Manila, Philippines — A Filipino university professor who became a peace negotiator and helped alleviate decades of Muslim insurgent violence in his country and an Indian doctor, who chose to work in a remote rural area helping cancer patients in desperate need of medical help, were among those people. who this year won the Ramon Magsaysay Prizes, considered the Asian version of the Nobel Prize.
Other winners announced on Thursday were a London-trained lawyer who gave up a privileged life in Bangladesh to lead a movement providing education for poor children and a farmer from East Timor, who uses his songs to campaign for food security and environmental protection.
These annual awards are named after a Philippine president who died in a plane crash in 1957 and honor “greatness of spirit” in selfless service to people across Asia. The winners will receive their prizes at the Metropolitan Theater in Manila on November 11.
“They are carrying the torch of hope in Asia, illuminating the lives of millions,” said Susanna Afan, President of the Ramon Magsaysay Prize Foundation. The winners “provided their respective societies with effective and repeatable solutions to some of our most pressing challenges and reminded us all of our common humanity.”
Miriam Coronel-Ferrer is a pro-democracy and peace activist, who served as a professor of political science at the public University of the Philippines. In 2012, she was appointed government negotiator for peace talks with the Moro Islamic Liberation Front, then the largest Muslim separatist group in the south of the Roman Catholic-majority country.
The talks resulted in the signing of a 2014 Muslim autonomy agreement that eased decades of deadly fighting in the southern region of Mindanao, home to Muslim minorities, and provided for the laying down of arms and the return to a normal life for tens of thousands of rebels, who were to be provided with support for their livelihoods.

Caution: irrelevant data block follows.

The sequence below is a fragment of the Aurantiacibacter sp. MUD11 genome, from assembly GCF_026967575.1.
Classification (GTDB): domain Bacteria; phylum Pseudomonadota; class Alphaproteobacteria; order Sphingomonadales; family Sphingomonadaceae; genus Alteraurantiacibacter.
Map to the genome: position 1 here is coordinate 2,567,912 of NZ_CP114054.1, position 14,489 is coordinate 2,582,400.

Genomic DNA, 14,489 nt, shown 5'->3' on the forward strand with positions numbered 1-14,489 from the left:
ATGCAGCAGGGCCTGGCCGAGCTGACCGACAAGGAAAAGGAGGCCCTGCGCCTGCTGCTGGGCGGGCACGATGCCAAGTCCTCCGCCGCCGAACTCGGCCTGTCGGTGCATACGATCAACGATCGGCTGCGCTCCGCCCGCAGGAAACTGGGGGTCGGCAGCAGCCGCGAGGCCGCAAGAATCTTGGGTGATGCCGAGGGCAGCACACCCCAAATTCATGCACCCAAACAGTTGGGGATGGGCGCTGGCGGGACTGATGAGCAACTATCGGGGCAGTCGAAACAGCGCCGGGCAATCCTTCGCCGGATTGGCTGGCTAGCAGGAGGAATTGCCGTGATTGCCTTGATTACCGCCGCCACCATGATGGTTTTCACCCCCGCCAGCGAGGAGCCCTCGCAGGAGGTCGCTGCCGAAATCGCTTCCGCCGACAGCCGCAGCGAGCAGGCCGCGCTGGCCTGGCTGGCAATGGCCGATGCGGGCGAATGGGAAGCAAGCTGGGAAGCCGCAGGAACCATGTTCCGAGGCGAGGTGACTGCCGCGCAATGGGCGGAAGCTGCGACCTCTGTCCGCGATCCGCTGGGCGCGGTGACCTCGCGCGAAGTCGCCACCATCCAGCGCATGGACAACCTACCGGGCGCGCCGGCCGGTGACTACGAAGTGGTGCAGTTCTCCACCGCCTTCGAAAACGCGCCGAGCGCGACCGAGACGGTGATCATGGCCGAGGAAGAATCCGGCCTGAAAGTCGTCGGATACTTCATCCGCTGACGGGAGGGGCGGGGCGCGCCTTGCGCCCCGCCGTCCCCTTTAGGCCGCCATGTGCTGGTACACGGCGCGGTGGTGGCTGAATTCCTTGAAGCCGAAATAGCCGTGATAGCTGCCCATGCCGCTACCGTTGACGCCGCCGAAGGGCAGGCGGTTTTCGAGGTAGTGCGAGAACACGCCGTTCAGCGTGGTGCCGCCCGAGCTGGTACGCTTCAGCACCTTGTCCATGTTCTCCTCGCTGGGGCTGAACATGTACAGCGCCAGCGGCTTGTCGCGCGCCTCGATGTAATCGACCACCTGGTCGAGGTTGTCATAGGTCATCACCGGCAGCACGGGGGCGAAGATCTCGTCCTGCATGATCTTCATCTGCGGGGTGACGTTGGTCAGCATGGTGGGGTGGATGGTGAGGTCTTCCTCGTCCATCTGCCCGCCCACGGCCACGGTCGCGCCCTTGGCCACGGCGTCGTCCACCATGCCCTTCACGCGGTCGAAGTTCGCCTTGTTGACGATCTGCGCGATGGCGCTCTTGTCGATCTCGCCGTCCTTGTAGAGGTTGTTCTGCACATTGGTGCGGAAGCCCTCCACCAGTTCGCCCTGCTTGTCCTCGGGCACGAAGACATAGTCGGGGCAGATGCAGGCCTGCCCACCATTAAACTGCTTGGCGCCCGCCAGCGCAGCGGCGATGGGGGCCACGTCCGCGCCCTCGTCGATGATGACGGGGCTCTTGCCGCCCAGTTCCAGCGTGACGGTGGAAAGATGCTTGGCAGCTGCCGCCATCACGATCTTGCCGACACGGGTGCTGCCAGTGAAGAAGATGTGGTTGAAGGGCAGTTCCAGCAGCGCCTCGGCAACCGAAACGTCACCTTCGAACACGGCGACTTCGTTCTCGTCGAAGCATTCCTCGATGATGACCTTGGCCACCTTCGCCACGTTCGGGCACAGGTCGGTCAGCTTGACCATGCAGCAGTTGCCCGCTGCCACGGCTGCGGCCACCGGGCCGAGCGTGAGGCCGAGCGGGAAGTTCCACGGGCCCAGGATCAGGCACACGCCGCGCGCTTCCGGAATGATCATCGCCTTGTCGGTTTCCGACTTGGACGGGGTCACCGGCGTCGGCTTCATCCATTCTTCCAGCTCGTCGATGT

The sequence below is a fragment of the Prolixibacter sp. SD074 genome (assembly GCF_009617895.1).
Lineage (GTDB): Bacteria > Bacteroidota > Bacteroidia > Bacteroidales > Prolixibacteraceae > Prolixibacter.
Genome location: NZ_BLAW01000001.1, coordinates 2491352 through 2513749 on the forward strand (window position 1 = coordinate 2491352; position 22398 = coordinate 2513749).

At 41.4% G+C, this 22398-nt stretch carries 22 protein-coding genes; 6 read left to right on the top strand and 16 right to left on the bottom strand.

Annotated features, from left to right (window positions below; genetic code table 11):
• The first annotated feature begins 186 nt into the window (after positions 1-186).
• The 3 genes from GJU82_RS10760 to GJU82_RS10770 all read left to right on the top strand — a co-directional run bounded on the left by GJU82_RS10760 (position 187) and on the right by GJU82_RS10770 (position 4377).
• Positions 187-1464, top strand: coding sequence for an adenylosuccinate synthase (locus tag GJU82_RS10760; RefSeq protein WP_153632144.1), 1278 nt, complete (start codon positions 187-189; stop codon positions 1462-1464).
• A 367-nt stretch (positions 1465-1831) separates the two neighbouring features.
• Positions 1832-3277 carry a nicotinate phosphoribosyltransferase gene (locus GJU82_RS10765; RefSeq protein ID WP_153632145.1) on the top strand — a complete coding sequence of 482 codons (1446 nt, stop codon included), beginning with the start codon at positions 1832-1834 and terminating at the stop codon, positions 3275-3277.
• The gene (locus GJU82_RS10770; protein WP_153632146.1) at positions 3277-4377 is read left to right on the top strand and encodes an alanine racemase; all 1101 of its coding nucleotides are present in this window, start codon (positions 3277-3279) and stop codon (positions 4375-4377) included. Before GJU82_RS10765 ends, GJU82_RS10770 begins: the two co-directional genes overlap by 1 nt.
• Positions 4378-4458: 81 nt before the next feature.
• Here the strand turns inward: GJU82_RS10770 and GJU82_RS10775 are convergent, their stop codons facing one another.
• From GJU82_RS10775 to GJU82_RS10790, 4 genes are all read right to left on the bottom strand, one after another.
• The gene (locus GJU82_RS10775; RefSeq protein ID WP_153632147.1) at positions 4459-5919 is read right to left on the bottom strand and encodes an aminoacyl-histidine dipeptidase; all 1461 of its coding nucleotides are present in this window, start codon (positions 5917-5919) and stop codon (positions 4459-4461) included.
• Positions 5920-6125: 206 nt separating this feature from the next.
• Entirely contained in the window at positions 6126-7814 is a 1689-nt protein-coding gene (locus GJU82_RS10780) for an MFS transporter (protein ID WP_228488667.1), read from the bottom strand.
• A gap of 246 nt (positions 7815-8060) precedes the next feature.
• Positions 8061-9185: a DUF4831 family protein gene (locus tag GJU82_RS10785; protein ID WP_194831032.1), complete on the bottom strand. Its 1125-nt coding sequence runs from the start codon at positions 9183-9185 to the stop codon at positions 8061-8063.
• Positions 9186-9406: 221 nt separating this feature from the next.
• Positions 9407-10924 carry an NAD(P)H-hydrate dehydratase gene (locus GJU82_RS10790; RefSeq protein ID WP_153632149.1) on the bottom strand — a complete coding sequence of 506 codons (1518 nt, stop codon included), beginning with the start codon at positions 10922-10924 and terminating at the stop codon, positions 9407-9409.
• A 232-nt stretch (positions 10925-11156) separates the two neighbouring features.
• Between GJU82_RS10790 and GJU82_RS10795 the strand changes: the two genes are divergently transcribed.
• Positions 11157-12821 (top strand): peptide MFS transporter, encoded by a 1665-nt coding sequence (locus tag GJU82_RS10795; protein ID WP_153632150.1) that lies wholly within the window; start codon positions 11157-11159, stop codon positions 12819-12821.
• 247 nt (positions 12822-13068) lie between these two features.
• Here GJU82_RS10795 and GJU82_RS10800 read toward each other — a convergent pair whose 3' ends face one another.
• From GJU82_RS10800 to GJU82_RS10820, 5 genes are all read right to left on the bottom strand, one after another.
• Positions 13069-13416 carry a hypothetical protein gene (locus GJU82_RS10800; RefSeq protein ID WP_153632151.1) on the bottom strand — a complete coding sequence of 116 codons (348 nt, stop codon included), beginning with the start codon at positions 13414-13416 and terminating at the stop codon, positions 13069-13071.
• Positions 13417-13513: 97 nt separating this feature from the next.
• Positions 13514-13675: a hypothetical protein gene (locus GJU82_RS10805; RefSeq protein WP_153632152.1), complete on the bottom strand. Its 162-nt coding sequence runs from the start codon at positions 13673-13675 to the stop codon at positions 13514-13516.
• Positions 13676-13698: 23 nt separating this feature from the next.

After the success of the peace talks, Coronel-Ferrer continued her peace work beyond the Philippines and in 2018 became a member of a United Nations standby team of mediation advisers. For three years, she was involved in UN peacekeeping missions in Afghanistan, Kosovo, Iraq, the Maldives and Southeast Asia, the foundation said.
“Conflicts,” Coronel-Ferrer said in a statement, “are best resolved not by the annihilation of one party, but by the mutual transformation of all actors toward a common vision and shared responsibilities.”
Indian physician Ravi Kannan R., a surgical oncologist, left a key post at the Adyar Cancer Institute, a leading cancer treatment center in the city of Chennai, southern India, to work and live in a impoverished rural area in the northeast, where access to medical care has been difficult.
In 2007, he ran the Cachar Cancer Hospital and Research Center, a small hospital of only 23 people which would later expand considerably and employ more than 450 people under his direction. It now offers free or subsidized cancer treatments to around 5,000 new patients a year. Its hospital teams travel long distances to train family members of rural patients in pain management and palliative care and provide free medicine, the foundation said.
“No one should be denied access to treatment for lack of money,” Kannan said.
He won the award for “his dedication to the highest ideals of public service in his profession, his combination of skill, commitment and compassion in pushing the boundaries of people-centered healthcare and cancer care.” and in favor of the poor and for having built, without expectation of a reward, a beacon of hope for millions of people,” the foundation said.
Eugenio Lemos, who studied agriculture and promotes organic farming in East Timor, was recognized for his work in ensuring sufficient food for the people and instilling the value of safeguarding the environment and social equality. “He’s an activist, songwriter and singer who uses his songs as a way to communicate about the social issues that matter to him,” the foundation said.
In 2001, Lemos started a group to organize training camps for young people on organic gardening and ensure water supply through “rainwater harvesting” and the construction of ponds and terraces. that store water and regenerate springs.
Since then, more than 1,000 water collection ponds have been built and 300 springs reactivated, benefiting more than 400,000 people, nearly a third of East Timor’s population, according to the foundation.
Korvi Rakshand, from Bangladesh, earned a law degree from the University of London and seemed destined for a lucrative career in law or business. Instead, he started a project with his friends in 2007 to teach poor children English to give them a better chance of finding a job.
This decision was made after he came across a group of children digging through a dump, spending time playing with them and sharing food out of empathy. As he was leaving, a little girl approached and asked him to take her home as she had none. “It shocked him and left him feeling helpless and guilty,” the foundation said.
From a single classroom with 17 students, his educational foundation now has 206 classrooms and helps 30,000 students. He has also been involved in other causes, including the promotion of democracy and good governance. She set up a project called the Safe Haven Project, which supports the physical and mental well-being of children of Rohingya refugees from Myanmar camped in Bangladesh, the foundation said.